Multicenter prospective longitudinal study in 34 patients with Dravet syndrome: Neuropsychological development in the first six years of life

Domenica Battaglia, Daniela Chieffo, Simona Lucibello, Carla Marini, Valentina Sibilia, Davide Mei, Francesca Darra, Francesca Offredi, Elena Fontana, Nicola Specchio, Simona Cappelletti, Tiziana Granata, Francesca Ragona, Mara Patrini, Maria G Baglietto, Giulia Prato, Annarita Ferrari, Federico Vigevano, Eugenio Mercuri, Bernardo Dalla Bernardina, Renzo Guerrini, Charlotte Dravet, Francesco Guzzetta
Brain & Development 2021, 43 (3): 419-430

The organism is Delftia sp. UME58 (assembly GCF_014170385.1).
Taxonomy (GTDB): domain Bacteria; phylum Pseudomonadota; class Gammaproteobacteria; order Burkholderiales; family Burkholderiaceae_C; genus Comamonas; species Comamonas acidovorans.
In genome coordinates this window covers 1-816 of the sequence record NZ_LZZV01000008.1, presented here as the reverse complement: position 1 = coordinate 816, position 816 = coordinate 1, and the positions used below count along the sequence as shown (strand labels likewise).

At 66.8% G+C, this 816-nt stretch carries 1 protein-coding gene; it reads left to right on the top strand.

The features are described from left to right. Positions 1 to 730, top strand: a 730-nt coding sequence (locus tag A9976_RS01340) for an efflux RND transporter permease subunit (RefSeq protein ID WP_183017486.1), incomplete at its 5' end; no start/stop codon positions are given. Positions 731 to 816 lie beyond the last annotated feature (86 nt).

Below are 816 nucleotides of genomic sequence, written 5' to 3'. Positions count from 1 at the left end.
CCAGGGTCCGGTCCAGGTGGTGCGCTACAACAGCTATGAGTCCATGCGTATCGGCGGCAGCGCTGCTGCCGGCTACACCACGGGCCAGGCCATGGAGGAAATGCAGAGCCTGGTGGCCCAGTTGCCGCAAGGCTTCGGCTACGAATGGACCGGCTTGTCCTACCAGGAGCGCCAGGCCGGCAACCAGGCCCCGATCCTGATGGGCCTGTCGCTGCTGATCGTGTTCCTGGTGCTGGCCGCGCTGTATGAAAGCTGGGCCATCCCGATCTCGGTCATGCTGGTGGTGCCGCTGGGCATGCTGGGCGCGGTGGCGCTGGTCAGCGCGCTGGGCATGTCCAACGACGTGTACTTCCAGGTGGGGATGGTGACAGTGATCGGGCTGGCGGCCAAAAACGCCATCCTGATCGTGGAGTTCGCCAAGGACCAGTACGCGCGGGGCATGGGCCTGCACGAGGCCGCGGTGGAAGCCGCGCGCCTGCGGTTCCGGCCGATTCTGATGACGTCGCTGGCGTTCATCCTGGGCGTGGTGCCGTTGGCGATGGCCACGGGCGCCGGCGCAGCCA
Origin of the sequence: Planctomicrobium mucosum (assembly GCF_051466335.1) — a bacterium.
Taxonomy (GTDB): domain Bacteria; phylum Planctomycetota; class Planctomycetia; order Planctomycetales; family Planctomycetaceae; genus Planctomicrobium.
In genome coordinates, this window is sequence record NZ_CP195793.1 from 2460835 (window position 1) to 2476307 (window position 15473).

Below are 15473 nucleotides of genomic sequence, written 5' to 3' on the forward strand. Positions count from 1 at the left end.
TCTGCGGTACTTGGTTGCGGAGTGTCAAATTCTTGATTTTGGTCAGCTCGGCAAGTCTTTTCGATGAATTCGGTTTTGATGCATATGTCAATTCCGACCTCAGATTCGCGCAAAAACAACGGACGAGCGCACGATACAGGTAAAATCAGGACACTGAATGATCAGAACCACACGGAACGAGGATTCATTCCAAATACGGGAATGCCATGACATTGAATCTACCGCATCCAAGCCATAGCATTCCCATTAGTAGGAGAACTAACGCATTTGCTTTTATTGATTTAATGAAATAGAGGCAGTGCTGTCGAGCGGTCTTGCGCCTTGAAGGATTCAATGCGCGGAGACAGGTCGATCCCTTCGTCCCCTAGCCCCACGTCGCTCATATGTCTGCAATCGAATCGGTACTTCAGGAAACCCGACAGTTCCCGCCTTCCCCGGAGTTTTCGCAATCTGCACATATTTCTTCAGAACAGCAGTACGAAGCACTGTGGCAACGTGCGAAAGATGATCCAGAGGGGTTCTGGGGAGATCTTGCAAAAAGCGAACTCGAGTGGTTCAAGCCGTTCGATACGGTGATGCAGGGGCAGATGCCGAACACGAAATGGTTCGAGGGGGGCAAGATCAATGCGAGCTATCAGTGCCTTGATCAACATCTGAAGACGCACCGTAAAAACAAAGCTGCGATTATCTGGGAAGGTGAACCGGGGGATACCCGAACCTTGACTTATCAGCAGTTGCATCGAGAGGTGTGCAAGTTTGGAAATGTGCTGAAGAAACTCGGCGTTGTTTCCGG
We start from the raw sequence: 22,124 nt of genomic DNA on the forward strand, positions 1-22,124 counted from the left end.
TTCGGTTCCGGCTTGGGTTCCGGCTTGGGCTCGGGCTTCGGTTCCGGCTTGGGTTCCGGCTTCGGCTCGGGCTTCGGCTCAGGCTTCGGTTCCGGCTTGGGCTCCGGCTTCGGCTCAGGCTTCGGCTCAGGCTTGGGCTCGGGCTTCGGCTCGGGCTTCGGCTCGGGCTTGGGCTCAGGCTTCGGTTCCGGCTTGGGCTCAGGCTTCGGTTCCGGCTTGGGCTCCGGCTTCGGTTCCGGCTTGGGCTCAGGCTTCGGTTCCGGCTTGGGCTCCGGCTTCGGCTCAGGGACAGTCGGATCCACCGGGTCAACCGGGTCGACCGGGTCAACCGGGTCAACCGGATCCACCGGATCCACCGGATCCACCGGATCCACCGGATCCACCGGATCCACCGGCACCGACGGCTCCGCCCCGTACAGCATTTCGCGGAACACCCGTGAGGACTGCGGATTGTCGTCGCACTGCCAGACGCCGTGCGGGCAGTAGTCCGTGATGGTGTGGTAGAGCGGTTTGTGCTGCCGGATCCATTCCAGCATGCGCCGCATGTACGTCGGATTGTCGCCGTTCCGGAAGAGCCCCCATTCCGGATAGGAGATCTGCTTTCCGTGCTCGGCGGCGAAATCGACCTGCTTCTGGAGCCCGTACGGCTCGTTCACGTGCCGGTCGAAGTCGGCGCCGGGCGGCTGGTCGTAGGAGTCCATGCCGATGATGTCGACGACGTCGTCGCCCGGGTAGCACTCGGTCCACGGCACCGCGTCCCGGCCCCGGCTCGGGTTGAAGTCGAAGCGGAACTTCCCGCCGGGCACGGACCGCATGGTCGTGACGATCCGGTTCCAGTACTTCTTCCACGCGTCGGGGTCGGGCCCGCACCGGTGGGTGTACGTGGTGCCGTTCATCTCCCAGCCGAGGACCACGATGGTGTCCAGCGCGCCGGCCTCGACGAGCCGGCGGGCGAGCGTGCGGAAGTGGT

The objective of this study was to identify developmental trajectories of developmental/behavioral phenotypes and possibly their relationship to epilepsy and genotype by analyzing developmental and behavioral features collected prospectively and longitudinally in a cohort of patients with Dravet syndrome (DS). Thirty-four patients from seven Italian tertiary pediatric neurology centers were enrolled in the study. All patients were examined for the SCN1A gene mutation and prospectively assessed from the first years of life with repeated full clinical observations including neurological and developmental examinations. Subjects were found to follow three neurodevelopmental trajectories. In the first group (16 patients), an initial and usually mild decline was observed between the second and the third year of life, specifically concerning visuomotor abilities, later progressing towards global involvement of all abilities. The second group (12 patients) showed an earlier onset of global developmental impairment, progressing towards a generally worse outcome. The third group of only two patients ended up with a normal neurodevelopmental quotient, but with behavioral and linguistic problems. The remaining four patients were not classifiable due to a lack of critical assessments just before developmental decline. The neurodevelopmental trajectories described in this study suggest a differential contribution of neurobiological and genetic factors. The profile of the first group, which included the largest fraction of patients, suggests that in the initial phase of the disease, visuomotor defects might play a major role in determining developmental decline. Early diagnosis of milder cases with initial visuomotor impairment may therefore provide new tools for a more accurate habilitation strategy.

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